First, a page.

To achieve the first research objective, the survey asked farmers when they first heard about weed resistance in their area (i.e., the year), whether HR weeds had been identified on their farm, and what problems they had with herbicide resistance, including weed species identified, cotton area affected, and year first identified on their farm. Responses were analyzed using ArcView (Esri, Redlands, CA) and Stata (StataCorp, College Station, Texas) to assess the temporal and geographic extent of weed resistance to herbicides in cotton production. Frequency counts, percentages, and cumulative percentages of when farmers first heard about weed resistance and reported pigweed and horseweed on their farms were summarized for 1999 through 2011. Mean and total area affected by pigweed and horseweed were also summarized. Spatial distributions of resistant pigweed and horseweed were superimposed on the maps of the selected counties (Figures 1 and 2).

To complete the second research objective, we asked cotton farmers who indicated problems with herbicide resistance about adaptations they made in their cotton-production practices, their perceptions about the effectiveness of those practices, and whom they relied on to develop a plan to manage resistance. Farmers were asked about how their use of tillage practices and HR crops changed with weed resistance. Specifically, farmers were asked to estimate their cotton area in no tillage, reduced tillage, and conventional tillage before and after the emergence of HR weeds on their farm. Similarly, farmers were asked to estimate the cotton areas before and after resistant weeds on their farm that were planted in conventional (i.e., non-genetically modified), Liberty Link, Widestrike, and Roundup Ready/Flex cotton. Cotton areas reported by farmers for each of the aforementioned tillage practices and cotton cultivars were aggregated to test for statistical differences before and after resistant weeds. The null hypothesis was that the aggregated crop area for a practice remained the same before and after herbicide resistance. For each practice, a 95% confidence interval was estimated for the aggregated cotton area managed before resistance and then compared for statistical difference with the aggregated cotton area after resistance by a t-test (Cochran, 1977; Stuart & Ord, 1994).

Farmers reporting weed-resistance problems were also asked about other production practices they used to manage herbicide resistance. Farmer responses to the 20 practices were organized into three categories: labor, mechanical/chemical, and cultural practices. These categories were used to evaluate the relative proportions of farmers using the categories to manage weed resistance on their farms. Farmers were also asked to rate on a Likert scale the effectiveness of their management practices (1 = “not effective” to 5 = “very effective”). Finally, farmers were asked to indicate who helped them develop a plan to manage weed resistance—extension/university personnel, crop scouts/consultants, chemical/fertilizer dealers, custom applicators, other farmers, and other sources. Farmers were instructed to check all applicable categories.

To accomplish the third research objective, we asked farmers to indicate their best estimate of total weed-control costs per acre before and after resistance on their farms by checking one of the following cost categories: $0-$49, $50-$99, $100-$149, $150-$199, $200-$249, $250-$299, and ≥$300 per acre. Total weed-control costs were defined broadly in the survey to include “herbicide chemicals and application costs, tillage, labor, hand hoeing, scouting, etc.” Proportions of farmers in the before and after weed resistance samples were calculated for each cost category. A sample proportion test was performed to test for statistical difference in the proportions of farmers before and after weed resistance (Snedecor & Cochran, 1967). The null hypothesis for a particular category was H0: mb = ma, where mb and ma are the proportions of farmers in the weed-cost category before and after weed resistance, respectively. To test the proportion difference, a z-score statistic was calculated as z = (mbma)/SE, where SE = {m(1 − m)[(1/nb)+(1/na)]}0.5 is the standard error, m = (mbnb + mana)/(nb + na), and nb and na represent the number of farmers in the before and after resistance samples, respectively. Potential differences in the proportions of farmers reporting weed-control costs in the before and after resistance groupings were evaluated for the $0-$49, ≥$50, $0-$99, and ≥$100 categories.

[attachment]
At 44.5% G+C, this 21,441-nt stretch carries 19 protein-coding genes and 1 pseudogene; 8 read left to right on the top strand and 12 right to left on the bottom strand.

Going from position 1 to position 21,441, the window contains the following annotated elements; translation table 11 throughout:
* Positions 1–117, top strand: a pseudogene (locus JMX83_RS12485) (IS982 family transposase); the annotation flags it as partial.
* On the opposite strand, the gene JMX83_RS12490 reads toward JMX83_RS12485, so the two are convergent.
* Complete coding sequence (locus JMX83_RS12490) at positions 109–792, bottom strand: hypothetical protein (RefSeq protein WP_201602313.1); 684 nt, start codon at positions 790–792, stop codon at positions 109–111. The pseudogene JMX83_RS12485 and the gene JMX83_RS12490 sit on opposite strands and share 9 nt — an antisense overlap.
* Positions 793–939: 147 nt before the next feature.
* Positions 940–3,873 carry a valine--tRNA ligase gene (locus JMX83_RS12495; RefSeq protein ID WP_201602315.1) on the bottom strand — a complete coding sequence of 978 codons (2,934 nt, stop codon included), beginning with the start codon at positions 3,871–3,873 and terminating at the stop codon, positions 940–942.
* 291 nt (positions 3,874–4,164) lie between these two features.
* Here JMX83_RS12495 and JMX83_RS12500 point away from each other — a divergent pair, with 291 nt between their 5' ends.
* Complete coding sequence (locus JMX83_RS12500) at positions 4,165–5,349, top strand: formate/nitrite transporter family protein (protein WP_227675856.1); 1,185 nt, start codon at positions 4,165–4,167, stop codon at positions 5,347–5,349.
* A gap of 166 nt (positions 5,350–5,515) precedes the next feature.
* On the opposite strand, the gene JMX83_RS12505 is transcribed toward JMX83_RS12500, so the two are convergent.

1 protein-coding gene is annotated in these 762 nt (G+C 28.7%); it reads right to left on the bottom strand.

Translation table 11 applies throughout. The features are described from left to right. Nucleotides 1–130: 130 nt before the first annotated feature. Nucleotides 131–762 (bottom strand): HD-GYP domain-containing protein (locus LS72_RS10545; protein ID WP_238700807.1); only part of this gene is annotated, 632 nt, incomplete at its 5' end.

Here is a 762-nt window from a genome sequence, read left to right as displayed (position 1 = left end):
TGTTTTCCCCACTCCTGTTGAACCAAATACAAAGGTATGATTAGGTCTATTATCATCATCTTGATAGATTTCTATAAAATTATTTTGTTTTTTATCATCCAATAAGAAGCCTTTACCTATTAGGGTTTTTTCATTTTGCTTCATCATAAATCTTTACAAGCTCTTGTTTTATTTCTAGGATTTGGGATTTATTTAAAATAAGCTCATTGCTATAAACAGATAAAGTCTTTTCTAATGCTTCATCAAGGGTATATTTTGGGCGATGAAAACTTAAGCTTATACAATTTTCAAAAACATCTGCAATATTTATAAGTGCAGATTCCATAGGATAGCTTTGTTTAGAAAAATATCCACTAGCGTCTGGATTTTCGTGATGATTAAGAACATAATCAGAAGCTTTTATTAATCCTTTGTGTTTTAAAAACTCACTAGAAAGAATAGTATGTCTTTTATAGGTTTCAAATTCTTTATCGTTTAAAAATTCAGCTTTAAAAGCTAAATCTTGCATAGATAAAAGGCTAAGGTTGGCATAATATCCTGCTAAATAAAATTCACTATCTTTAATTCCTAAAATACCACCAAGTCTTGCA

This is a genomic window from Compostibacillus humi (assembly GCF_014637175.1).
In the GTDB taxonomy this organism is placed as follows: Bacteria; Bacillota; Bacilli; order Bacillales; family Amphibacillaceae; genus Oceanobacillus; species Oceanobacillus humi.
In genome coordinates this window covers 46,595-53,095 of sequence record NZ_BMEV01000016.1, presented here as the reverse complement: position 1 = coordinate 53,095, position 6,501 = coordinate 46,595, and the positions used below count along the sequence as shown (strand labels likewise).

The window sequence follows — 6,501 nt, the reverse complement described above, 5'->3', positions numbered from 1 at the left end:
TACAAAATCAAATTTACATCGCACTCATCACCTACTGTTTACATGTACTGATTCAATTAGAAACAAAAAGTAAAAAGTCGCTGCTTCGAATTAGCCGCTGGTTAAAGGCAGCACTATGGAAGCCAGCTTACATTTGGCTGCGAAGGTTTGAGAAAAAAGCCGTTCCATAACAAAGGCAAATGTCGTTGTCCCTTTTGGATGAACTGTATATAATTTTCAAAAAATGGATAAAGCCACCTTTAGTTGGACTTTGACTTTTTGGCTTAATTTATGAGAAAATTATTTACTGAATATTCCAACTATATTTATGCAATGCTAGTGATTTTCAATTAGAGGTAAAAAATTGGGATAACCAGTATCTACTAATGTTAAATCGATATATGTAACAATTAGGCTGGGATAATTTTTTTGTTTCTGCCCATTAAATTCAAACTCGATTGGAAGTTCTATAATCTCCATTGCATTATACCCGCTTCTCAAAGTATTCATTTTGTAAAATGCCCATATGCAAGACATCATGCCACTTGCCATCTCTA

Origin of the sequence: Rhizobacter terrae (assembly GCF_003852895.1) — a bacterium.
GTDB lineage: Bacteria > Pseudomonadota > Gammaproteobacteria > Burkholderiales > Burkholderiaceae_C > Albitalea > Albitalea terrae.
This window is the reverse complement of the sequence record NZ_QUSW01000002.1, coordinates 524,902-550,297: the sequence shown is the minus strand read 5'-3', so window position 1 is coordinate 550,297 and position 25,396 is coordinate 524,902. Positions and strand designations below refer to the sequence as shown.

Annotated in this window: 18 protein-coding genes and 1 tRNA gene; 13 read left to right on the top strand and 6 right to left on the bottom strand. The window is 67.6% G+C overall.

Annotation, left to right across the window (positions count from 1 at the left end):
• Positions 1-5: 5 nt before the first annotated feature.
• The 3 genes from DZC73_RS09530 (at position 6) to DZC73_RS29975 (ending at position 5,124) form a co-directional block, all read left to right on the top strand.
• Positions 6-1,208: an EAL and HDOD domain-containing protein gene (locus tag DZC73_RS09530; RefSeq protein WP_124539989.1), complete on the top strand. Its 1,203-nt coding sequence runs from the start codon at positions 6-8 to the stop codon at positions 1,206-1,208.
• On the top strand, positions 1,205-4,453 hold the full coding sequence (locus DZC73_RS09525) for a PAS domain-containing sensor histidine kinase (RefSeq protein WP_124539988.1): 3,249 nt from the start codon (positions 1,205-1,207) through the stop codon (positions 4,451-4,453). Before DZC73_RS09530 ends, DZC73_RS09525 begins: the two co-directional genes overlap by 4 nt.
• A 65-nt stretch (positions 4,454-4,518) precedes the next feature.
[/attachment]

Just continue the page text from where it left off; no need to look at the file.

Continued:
Results

Farmers indicated hearing about weed resistance as early as 1980 (n=264, Table 1). However, the number of cotton farmers who first heard about weed resistance increased rapidly after the earliest confirmed reports of glyphosate-resistant horseweed and pigweed in Georgia, North Carolina, and Tennessee in 2000-2005. A previous survey found that only 44% of farmers were aware of glyphosate-resistant weeds in their states in 2005 (Givens et al., 2011), suggesting greater awareness in later years. More than three quarters (79%) of sampled farmers had heard about herbicide resistance in their area by 2009. New instances of farmers hearing about herbicide resistance peaked in 2008 and 2009 and declined thereafter. By 2011, 89% of the sample had learned of weed resistance to herbicides in their area. Another survey in 22 states found similar results, indicating that southern cotton, corn (Zea mays), and soybean (Glycine max) growers are becoming more aware of glyphosate resistance in their area (Prince et al., 2012a).

Table 1. Year when farmers first heard about weed resistance in their area.
Year Number % Cumulative %
Never 29 10
Checked year, but no specific year 5 2
1980-1999 10 3 3
2000 9 3 6
2001 2 1 7
2002 4 1 8
2003 7 2 11